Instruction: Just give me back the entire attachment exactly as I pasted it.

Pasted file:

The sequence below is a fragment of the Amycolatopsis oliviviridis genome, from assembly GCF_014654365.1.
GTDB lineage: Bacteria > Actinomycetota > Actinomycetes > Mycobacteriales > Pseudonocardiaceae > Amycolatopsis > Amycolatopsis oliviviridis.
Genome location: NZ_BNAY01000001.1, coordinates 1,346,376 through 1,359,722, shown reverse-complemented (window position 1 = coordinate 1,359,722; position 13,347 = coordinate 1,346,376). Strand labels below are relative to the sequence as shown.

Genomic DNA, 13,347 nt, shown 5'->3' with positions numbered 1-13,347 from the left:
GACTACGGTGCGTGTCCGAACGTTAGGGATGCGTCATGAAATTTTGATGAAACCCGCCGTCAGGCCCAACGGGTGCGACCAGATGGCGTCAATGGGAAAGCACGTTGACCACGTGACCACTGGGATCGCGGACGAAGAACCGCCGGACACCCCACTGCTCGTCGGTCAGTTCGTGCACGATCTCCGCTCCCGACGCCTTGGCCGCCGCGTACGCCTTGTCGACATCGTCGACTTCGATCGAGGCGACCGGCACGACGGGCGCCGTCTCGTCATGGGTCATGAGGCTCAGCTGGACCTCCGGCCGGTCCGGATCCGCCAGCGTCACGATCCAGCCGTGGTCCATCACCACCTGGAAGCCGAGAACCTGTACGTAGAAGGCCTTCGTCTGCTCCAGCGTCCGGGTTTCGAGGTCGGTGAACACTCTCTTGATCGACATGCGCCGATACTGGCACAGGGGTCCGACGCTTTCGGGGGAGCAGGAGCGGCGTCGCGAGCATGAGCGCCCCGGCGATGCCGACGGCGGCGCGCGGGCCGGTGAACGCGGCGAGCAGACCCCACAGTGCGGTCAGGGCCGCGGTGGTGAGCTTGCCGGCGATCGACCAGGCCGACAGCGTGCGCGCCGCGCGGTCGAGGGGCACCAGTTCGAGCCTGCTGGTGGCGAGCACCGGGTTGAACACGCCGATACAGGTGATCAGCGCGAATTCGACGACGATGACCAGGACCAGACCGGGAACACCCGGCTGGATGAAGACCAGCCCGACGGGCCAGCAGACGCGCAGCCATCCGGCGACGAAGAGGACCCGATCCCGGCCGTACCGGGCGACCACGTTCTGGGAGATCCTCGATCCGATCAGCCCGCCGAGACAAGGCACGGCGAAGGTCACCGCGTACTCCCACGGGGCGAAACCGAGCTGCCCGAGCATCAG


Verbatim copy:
The sequence below is a fragment of the Amycolatopsis oliviviridis genome, from assembly GCF_014654365.1.
GTDB lineage: Bacteria > Actinomycetota > Actinomycetes > Mycobacteriales > Pseudonocardiaceae > Amycolatopsis > Amycolatopsis oliviviridis.
Genome location: NZ_BNAY01000001.1, coordinates 1,346,376 through 1,359,722, shown reverse-complemented (window position 1 = coordinate 1,359,722; position 13,347 = coordinate 1,346,376). Strand labels below are relative to the sequence as shown.

Genomic DNA, 13,347 nt, shown 5'->3' with positions numbered 1-13,347 from the left:
GACTACGGTGCGTGTCCGAACGTTAGGGATGCGTCATGAAATTTTGATGAAACCCGCCGTCAGGCCCAACGGGTGCGACCAGATGGCGTCAATGGGAAAGCACGTTGACCACGTGACCACTGGGATCGCGGACGAAGAACCGCCGGACACCCCACTGCTCGTCGGTCAGTTCGTGCACGATCTCCGCTCCCGACGCCTTGGCCGCCGCGTACGCCTTGTCGACATCGTCGACTTCGATCGAGGCGACCGGCACGACGGGCGCCGTCTCGTCATGGGTCATGAGGCTCAGCTGGACCTCCGGCCGGTCCGGATCCGCCAGCGTCACGATCCAGCCGTGGTCCATCACCACCTGGAAGCCGAGAACCTGTACGTAGAAGGCCTTCGTCTGCTCCAGCGTCCGGGTTTCGAGGTCGGTGAACACTCTCTTGATCGACATGCGCCGATACTGGCACAGGGGTCCGACGCTTTCGGGGGAGCAGGAGCGGCGTCGCGAGCATGAGCGCCCCGGCGATGCCGACGGCGGCGCGCGGGCCGGTGAACGCGGCGAGCAGACCCCACAGTGCGGTCAGGGCCGCGGTGGTGAGCTTGCCGGCGATCGACCAGGCCGACAGCGTGCGCGCCGCGCGGTCGAGGGGCACCAGTTCGAGCCTGCTGGTGGCGAGCACCGGGTTGAACACGCCGATACAGGTGATCAGCGCGAATTCGACGACGATGACCAGGACCAGACCGGGAACACCCGGCTGGATGAAGACCAGCCCGACGGGCCAGCAGACGCGCAGCCATCCGGCGACGAAGAGGACCCGATCCCGGCCGTACCGGGCGACCACGTTCTGGGAGATCCTCGATCCGATCAGCCCGCCGAGACAAGGCACGGCGAAGGTCACCGCGTACTCCCACGGGGCGAAACCGAGCTGCCCGAGCATCAG